What does a green test suite mean?

A passing test suite means the experiment can begin.

What does “Pipeline: passed” mean to you?

“No bugs present?” No, probably not. I think we all know we can’t prove the absense of bugs with tests.

“No known bugs present?” Maybe. Assuming a zero-bug policy, and no defects in the backlog, (which are rarely valid assumptions). But how confident are we that we would or should know about bugs? How vigerously are we looking for bugs?

So maybe the meaning of “Pipeline: passed” is a bit ambiguous, at least from a technical standpoint.

What does it mean from a business standpoint?

“We’re confident that customers will not find bugs in this software?” Hmm. Probably not. Customers of most products use it in ways we couldn’t imagine.

“We’re confident that customers will not finde serious bugs?” Maybe we can make this claim. Although how we define “serious” becomes an interesting question now.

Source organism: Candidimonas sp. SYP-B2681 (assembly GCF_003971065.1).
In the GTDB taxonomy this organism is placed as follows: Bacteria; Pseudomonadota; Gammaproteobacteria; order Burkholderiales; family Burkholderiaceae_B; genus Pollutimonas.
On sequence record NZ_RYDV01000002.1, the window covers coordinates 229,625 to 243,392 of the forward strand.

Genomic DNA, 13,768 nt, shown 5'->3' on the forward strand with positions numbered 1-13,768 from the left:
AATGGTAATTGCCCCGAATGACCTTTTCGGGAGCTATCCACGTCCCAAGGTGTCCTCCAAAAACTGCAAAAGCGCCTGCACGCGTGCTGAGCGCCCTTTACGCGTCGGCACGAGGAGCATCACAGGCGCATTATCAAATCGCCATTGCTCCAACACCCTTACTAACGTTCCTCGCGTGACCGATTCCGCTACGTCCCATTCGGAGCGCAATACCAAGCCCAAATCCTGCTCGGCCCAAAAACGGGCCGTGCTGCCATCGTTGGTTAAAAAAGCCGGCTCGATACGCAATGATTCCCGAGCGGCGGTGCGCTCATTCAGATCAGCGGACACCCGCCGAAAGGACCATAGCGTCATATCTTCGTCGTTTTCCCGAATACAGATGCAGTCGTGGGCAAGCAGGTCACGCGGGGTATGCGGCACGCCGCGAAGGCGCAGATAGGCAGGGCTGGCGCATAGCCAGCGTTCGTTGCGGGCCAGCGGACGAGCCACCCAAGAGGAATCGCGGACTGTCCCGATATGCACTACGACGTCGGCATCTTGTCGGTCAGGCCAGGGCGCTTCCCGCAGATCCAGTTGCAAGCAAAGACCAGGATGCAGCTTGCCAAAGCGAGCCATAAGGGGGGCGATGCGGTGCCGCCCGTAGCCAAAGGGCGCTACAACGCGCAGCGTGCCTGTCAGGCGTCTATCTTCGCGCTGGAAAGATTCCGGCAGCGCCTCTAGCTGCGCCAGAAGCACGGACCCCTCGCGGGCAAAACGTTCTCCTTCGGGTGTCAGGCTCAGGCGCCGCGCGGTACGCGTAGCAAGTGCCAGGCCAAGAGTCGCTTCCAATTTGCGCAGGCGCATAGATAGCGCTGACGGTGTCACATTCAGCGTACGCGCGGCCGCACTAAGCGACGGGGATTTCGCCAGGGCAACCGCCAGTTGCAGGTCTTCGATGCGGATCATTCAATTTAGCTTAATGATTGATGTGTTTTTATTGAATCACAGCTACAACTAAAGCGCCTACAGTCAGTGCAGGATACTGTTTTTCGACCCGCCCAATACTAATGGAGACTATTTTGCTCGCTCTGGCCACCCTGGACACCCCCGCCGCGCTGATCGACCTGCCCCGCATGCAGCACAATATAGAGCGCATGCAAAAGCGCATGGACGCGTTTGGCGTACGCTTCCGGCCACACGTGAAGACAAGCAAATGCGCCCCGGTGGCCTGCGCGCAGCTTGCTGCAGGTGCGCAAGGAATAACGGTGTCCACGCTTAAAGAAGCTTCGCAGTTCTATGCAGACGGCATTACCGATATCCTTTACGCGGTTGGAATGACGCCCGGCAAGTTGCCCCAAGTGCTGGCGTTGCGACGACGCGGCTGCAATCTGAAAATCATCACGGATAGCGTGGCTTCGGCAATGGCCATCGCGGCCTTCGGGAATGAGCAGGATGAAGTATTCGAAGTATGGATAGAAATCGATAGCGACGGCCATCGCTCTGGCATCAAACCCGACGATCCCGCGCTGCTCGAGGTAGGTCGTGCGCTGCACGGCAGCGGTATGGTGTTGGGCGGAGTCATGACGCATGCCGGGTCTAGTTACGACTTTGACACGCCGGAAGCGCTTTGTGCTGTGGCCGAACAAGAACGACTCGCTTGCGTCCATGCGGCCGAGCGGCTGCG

I like the framing Mark Schwartz proposes in his book A Seat at the Table: IT Leadership in the Age of Agility. He suggests that a passing test suite indicates that we’re now ready to begin the experiment that is exposing this feature to customers.

I like this framing, for two key reasons:

  1. It embraces the reality that all software changes are (or at least should be) viewed as experiments. We don’t know if customers will use a new feature, or if it will perform well under real-world load.
  2. There’s no built-in assumption about some ambiguous or undefinable sense of “quality.” We don’t need to find and fix “all the (serious) bugs” first, we just need to have software that works well enough that we can learn something useful when our customers interact with it.
Share this